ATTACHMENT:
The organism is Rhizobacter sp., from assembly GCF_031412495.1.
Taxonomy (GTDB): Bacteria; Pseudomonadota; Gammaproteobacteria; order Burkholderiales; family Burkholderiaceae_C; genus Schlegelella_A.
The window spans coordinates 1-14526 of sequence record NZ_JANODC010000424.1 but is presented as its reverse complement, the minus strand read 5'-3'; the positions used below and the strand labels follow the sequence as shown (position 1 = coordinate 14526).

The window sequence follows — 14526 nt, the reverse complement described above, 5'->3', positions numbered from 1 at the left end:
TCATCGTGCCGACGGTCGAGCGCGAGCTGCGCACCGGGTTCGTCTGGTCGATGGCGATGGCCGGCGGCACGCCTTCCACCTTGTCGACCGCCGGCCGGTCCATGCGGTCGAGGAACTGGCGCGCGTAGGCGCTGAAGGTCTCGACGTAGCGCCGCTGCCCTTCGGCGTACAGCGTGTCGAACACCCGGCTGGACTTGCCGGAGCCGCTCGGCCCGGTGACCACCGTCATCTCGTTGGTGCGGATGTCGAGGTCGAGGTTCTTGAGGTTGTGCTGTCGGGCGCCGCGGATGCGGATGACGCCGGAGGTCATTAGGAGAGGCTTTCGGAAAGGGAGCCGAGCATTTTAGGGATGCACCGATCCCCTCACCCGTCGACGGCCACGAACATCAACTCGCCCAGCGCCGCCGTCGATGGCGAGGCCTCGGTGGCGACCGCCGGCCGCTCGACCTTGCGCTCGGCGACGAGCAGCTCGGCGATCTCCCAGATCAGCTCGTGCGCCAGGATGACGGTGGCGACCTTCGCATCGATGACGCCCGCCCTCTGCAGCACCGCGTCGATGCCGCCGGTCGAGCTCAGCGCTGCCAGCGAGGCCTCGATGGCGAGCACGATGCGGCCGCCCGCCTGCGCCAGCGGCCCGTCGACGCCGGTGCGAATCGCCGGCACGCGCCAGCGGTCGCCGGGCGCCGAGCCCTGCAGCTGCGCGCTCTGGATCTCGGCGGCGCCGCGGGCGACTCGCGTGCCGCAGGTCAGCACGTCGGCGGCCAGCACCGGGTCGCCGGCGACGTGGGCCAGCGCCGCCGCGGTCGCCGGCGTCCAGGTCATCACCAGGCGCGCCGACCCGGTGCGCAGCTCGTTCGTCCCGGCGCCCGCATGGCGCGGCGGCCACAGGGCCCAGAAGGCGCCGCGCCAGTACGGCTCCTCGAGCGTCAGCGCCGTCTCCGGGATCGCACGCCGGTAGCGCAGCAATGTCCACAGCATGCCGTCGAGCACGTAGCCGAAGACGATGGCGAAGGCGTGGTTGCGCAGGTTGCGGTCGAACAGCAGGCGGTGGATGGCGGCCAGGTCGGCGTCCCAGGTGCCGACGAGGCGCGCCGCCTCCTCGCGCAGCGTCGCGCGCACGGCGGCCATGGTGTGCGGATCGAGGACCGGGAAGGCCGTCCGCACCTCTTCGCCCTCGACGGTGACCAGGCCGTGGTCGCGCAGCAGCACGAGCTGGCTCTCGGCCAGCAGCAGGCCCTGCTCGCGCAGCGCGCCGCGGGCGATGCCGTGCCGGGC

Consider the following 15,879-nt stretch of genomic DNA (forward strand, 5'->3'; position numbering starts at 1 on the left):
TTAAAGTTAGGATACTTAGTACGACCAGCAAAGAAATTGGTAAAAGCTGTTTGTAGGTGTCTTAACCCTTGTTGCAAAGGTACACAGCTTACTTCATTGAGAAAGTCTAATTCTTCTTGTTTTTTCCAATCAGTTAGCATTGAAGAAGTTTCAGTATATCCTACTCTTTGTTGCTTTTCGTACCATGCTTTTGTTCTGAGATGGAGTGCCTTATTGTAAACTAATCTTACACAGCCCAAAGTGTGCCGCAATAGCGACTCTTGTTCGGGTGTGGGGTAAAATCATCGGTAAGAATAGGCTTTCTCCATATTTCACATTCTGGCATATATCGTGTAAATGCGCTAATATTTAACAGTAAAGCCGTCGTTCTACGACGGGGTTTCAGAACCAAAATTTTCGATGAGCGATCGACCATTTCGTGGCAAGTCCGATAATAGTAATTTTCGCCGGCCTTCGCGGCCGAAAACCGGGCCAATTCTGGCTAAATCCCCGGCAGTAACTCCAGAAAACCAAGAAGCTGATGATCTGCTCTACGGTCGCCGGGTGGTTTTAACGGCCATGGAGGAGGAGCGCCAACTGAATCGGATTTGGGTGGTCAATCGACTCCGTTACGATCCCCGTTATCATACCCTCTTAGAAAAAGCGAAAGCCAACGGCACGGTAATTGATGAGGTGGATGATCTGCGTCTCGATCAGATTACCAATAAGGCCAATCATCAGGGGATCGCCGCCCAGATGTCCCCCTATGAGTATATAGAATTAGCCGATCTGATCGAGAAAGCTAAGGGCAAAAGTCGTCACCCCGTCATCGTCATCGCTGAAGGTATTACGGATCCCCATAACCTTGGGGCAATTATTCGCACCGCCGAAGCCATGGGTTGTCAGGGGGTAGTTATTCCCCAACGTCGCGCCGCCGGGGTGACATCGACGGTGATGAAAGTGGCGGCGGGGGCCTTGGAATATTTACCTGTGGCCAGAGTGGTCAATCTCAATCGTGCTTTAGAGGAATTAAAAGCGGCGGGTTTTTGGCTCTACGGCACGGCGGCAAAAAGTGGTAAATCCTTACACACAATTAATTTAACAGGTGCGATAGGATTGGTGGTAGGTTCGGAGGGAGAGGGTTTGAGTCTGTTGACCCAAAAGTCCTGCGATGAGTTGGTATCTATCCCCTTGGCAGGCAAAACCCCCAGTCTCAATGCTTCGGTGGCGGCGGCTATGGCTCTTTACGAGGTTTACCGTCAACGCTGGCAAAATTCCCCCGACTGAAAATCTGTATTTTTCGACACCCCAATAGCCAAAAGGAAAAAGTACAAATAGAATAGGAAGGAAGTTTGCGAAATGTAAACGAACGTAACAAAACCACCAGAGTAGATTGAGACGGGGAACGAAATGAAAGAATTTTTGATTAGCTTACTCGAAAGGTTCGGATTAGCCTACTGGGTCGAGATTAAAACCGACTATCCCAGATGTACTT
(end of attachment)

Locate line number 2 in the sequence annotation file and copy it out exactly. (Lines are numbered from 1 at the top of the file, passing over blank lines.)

Taxonomy (GTDB): Bacteria; Pseudomonadota; Gammaproteobacteria; order Burkholderiales; family Burkholderiaceae_C; genus Schlegelella_A.